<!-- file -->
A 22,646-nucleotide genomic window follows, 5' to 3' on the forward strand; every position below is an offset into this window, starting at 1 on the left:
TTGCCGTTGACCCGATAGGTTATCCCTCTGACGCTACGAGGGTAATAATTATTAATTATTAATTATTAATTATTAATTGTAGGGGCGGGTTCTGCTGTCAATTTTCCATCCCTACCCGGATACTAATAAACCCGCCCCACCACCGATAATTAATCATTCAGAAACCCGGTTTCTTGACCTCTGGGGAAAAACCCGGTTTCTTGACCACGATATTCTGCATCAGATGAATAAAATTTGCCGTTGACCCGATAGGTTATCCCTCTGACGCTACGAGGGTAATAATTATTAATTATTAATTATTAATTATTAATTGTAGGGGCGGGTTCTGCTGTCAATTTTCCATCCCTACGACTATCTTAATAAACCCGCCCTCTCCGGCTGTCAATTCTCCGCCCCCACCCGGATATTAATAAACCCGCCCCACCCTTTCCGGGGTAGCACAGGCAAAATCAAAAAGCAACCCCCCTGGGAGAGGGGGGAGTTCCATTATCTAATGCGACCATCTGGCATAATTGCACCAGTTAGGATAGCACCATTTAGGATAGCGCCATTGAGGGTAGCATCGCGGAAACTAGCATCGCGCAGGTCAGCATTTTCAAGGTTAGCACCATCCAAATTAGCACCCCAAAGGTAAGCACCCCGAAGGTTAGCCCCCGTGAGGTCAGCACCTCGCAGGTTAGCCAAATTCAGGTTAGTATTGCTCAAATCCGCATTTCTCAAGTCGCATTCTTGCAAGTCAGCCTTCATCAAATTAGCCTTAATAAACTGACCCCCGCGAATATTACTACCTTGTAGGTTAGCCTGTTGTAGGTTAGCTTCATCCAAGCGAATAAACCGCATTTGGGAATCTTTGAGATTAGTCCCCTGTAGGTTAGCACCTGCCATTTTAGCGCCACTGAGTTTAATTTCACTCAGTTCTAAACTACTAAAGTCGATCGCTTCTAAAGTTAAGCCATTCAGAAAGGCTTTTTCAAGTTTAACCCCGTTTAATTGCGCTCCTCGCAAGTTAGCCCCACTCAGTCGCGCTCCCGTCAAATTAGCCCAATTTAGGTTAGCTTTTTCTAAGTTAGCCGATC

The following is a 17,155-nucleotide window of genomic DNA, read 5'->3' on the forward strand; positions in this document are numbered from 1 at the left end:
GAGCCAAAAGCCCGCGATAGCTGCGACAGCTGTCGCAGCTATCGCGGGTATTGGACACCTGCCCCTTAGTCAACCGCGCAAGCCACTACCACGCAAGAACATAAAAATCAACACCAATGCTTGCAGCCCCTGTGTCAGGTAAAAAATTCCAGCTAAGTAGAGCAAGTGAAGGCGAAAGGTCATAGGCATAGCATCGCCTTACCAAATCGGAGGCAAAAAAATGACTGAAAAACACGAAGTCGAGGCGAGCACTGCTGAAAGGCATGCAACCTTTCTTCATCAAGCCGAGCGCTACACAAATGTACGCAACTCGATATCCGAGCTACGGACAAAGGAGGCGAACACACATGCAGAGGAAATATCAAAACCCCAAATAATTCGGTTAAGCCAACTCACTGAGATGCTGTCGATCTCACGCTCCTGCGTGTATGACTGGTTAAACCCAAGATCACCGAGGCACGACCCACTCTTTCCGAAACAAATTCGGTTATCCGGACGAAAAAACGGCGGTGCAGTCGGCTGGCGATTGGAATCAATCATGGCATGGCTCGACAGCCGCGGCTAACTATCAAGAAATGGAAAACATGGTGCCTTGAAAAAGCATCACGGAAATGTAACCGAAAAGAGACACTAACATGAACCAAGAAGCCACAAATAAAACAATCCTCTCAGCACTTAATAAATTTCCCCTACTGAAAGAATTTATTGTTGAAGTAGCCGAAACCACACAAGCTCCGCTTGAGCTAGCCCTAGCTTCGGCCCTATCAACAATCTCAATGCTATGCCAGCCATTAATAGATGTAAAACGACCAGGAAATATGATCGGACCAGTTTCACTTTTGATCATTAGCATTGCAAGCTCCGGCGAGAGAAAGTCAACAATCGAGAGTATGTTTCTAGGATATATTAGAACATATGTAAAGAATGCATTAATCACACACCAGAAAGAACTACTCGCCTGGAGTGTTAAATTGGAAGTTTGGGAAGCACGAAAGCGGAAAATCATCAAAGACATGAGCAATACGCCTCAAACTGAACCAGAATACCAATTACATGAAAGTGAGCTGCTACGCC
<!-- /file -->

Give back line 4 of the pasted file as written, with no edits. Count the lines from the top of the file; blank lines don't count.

GAGCCAAAAGCCCGCGATAGCTGCGACAGCTGTCGCAGCTATCGCGGGTATTGGACACCTGCCCCTTAGTCAACCGCGCAAGCCACTACCACGCAAGAACATAAAAATCAACACCAATGCTTGCAGCCCCTGTGTCAGGTAAAAAATTCCAGCTAAGTAGAGCAAGTGAAGGCGAAAGGTCATAGGCATAGCATCGCCTTACCAAATCGGAGGCAAAAAAATGACTGAAAAACACGAAGTCGAGGCGAGCACTGCTGAAAGGCATGCAACCTTTCTTCATCAAGCCGAGCGCTACACAAATGTACGCAACTCGATATCCGAGCTACGGACAAAGGAGGCGAACACACATGCAGAGGAAATATCAAAACCCCAAATAATTCGGTTAAGCCAACTCACTGAGATGCTGTCGATCTCACGCTCCTGCGTGTATGACTGGTTAAACCCAAGATCACCGAGGCACGACCCACTCTTTCCGAAACAAATTCGGTTATCCGGACGAAAAAACGGCGGTGCAGTCGGCTGGCGATTGGAATCAATCATGGCATGGCTCGACAGCCGCGGCTAACTATCAAGAAATGGAAAACATGGTGCCTTGAAAAAGCATCACGGAAATGTAACCGAAAAGAGACACTAACATGAACCAAGAAGCCACAAATAAAACAATCCTCTCAGCACTTAATAAATTTCCCCTACTGAAAGAATTTATTGTTGAAGTAGCCGAAACCACACAAGCTCCGCTTGAGCTAGCCCTAGCTTCGGCCCTATCAACAATCTCAATGCTATGCCAGCCATTAATAGATGTAAAACGACCAGGAAATATGATCGGACCAGTTTCACTTTTGATCATTAGCATTGCAAGCTCCGGCGAGAGAAAGTCAACAATCGAGAGTATGTTTCTAGGATATATTAGAACATATGTAAAGAATGCATTAATCACACACCAGAAAGAACTACTCGCCTGGAGTGTTAAATTGGAAGTTTGGGAAGCACGAAAGCGGAAAATCATCAAAGACATGAGCAATACGCCTCAAACTGAACCAGAATACCAATTACATGAAAGTGAGCTGCTACGCC